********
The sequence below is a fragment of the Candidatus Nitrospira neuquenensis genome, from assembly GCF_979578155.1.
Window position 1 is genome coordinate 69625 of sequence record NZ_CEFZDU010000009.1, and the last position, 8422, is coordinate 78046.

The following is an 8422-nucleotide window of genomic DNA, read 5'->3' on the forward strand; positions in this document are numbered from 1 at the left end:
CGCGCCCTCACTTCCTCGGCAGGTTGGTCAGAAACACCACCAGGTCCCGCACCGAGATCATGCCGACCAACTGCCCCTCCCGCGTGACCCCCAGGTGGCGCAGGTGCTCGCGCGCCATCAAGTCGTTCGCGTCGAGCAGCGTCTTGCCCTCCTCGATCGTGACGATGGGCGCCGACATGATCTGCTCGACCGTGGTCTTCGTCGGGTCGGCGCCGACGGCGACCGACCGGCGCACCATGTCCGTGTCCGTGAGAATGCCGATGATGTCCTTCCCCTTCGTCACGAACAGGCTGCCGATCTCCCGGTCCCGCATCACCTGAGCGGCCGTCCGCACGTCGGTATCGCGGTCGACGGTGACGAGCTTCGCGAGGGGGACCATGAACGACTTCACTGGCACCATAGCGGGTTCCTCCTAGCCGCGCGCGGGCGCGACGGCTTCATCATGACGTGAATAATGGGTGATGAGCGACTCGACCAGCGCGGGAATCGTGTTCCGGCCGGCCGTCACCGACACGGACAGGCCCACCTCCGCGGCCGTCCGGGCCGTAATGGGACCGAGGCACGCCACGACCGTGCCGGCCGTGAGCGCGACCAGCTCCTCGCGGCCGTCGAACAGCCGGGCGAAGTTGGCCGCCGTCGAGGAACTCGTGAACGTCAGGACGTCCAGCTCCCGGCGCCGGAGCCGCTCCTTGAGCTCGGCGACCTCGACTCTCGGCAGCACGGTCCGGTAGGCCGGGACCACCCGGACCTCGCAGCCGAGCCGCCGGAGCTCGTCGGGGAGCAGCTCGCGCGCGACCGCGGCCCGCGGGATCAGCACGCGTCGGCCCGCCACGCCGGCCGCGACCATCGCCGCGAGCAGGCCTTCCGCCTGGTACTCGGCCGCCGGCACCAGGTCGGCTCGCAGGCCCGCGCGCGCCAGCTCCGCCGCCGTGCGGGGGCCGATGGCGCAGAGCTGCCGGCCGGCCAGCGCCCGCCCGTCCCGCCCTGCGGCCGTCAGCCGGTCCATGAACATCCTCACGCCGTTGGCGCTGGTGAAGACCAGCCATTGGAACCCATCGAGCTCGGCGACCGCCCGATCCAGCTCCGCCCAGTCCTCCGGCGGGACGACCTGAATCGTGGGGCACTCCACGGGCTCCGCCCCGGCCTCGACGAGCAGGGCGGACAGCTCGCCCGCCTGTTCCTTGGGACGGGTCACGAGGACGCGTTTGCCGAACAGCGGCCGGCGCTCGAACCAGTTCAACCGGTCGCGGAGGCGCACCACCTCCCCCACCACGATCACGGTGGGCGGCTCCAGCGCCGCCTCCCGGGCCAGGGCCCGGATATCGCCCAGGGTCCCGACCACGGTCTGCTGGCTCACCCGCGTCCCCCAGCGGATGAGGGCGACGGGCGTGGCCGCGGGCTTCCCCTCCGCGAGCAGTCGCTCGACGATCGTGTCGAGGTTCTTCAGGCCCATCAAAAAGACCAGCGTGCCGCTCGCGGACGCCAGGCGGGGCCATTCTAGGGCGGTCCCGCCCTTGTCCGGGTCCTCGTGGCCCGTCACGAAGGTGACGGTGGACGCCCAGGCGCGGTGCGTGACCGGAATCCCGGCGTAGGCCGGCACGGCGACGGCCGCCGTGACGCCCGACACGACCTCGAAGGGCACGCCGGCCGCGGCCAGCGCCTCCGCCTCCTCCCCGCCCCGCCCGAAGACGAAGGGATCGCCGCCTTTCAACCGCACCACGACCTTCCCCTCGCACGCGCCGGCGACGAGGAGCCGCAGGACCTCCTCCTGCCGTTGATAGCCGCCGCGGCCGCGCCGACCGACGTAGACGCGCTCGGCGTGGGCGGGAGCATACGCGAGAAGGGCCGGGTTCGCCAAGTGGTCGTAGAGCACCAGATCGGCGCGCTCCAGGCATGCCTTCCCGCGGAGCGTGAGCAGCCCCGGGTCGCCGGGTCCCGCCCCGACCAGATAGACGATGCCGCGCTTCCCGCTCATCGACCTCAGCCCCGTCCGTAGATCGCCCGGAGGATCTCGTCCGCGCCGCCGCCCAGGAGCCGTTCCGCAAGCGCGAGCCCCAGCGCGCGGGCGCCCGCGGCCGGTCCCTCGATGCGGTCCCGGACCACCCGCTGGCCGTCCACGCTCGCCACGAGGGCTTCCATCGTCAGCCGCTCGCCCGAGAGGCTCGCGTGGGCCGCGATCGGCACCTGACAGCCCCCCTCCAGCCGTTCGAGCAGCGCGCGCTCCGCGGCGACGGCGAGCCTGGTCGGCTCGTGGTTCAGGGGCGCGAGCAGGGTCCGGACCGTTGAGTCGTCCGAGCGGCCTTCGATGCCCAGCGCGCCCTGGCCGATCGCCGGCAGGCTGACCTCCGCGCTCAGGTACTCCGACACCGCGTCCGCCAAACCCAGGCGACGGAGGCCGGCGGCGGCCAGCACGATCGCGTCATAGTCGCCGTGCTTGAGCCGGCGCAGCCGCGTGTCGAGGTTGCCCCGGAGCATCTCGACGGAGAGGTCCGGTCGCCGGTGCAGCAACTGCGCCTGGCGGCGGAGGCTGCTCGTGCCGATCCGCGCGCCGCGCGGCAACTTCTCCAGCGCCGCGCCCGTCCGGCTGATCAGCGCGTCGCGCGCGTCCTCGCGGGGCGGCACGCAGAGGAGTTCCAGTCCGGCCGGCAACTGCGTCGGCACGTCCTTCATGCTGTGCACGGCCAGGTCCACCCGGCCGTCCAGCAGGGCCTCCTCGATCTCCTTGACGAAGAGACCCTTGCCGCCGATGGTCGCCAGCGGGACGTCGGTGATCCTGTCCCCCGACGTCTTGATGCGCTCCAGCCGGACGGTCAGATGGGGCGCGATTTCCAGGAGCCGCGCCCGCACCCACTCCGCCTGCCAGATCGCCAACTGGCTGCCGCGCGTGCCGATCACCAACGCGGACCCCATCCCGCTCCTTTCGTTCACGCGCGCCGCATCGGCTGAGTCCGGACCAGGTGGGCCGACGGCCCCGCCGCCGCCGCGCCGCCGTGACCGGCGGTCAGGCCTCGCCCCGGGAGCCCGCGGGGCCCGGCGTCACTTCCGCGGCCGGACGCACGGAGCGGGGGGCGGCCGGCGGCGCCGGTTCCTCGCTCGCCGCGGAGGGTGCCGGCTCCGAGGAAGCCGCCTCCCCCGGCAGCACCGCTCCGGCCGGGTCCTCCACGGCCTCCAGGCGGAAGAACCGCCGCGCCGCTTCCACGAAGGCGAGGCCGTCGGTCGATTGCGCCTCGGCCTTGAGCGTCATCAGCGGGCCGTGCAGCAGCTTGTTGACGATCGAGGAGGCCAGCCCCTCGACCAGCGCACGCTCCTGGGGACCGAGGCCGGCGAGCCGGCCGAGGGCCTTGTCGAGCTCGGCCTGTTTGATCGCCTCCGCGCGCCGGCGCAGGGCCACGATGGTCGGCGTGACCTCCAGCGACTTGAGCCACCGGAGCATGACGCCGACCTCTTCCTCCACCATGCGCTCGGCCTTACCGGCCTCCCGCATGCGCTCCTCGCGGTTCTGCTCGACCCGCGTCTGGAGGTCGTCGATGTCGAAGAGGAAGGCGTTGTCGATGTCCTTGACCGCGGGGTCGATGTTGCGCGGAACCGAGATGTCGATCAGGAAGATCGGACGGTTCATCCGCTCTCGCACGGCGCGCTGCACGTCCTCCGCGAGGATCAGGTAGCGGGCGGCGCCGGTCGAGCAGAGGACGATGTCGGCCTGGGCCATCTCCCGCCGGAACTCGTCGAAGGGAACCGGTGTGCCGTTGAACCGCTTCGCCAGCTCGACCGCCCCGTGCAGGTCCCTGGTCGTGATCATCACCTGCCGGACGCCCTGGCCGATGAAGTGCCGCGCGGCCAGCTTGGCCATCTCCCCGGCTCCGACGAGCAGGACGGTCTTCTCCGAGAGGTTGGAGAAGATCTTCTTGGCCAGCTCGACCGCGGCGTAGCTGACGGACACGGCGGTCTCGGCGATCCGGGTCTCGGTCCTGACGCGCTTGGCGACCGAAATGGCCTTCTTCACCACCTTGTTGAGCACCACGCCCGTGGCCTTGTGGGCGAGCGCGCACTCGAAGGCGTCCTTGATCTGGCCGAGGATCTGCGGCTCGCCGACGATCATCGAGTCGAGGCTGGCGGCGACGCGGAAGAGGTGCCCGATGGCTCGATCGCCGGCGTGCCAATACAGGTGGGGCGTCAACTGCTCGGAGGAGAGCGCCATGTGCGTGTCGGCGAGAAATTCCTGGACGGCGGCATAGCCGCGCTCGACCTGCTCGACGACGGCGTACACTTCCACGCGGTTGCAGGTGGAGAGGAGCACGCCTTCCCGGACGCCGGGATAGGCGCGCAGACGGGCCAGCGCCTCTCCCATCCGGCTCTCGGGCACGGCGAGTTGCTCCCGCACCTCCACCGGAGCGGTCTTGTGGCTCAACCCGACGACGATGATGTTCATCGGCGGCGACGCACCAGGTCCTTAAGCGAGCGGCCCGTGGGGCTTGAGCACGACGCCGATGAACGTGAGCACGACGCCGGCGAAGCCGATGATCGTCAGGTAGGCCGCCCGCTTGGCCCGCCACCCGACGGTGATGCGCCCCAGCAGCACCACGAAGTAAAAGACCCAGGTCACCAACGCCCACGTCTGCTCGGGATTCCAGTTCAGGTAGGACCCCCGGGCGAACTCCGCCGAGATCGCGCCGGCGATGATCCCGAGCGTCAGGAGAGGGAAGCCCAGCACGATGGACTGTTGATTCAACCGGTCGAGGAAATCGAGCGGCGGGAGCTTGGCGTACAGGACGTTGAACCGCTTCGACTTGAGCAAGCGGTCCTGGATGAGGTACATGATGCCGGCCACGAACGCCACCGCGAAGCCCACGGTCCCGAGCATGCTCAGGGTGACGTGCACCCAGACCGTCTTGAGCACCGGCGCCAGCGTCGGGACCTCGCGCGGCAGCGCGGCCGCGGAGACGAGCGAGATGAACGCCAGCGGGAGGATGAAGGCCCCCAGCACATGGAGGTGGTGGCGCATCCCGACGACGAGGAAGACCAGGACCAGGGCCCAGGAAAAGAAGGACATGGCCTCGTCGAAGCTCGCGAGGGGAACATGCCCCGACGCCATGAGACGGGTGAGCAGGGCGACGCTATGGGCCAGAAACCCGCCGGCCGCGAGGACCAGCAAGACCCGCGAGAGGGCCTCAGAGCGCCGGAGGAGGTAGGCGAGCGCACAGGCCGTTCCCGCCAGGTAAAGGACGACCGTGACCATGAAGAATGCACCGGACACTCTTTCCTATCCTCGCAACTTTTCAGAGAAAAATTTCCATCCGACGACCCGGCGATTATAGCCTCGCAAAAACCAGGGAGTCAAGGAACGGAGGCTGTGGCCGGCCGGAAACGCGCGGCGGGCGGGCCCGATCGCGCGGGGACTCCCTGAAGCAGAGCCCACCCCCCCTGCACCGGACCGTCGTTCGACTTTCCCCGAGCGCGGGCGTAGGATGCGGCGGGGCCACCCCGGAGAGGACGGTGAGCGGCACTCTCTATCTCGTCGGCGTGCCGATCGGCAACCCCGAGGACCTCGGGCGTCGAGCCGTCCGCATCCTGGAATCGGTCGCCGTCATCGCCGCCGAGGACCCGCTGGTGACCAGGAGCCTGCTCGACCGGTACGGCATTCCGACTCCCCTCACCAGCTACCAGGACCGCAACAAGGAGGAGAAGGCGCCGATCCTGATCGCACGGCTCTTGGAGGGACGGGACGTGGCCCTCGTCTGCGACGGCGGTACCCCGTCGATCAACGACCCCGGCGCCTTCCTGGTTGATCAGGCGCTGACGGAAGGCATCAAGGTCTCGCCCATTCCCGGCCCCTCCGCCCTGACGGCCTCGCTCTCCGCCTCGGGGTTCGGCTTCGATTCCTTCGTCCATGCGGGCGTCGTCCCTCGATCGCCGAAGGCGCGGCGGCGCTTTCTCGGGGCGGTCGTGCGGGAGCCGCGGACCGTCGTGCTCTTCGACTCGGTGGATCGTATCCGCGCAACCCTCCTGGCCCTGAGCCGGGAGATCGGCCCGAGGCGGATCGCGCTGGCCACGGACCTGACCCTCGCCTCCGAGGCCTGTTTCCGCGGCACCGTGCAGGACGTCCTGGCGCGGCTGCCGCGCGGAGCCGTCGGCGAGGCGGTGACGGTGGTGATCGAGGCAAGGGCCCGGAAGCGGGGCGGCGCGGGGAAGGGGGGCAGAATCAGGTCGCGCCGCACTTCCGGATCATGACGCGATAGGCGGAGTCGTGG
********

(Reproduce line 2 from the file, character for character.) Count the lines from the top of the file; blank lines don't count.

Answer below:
Window position 1 is genome coordinate 69625 of sequence record NZ_CEFZDU010000009.1, and the last position, 8422, is coordinate 78046.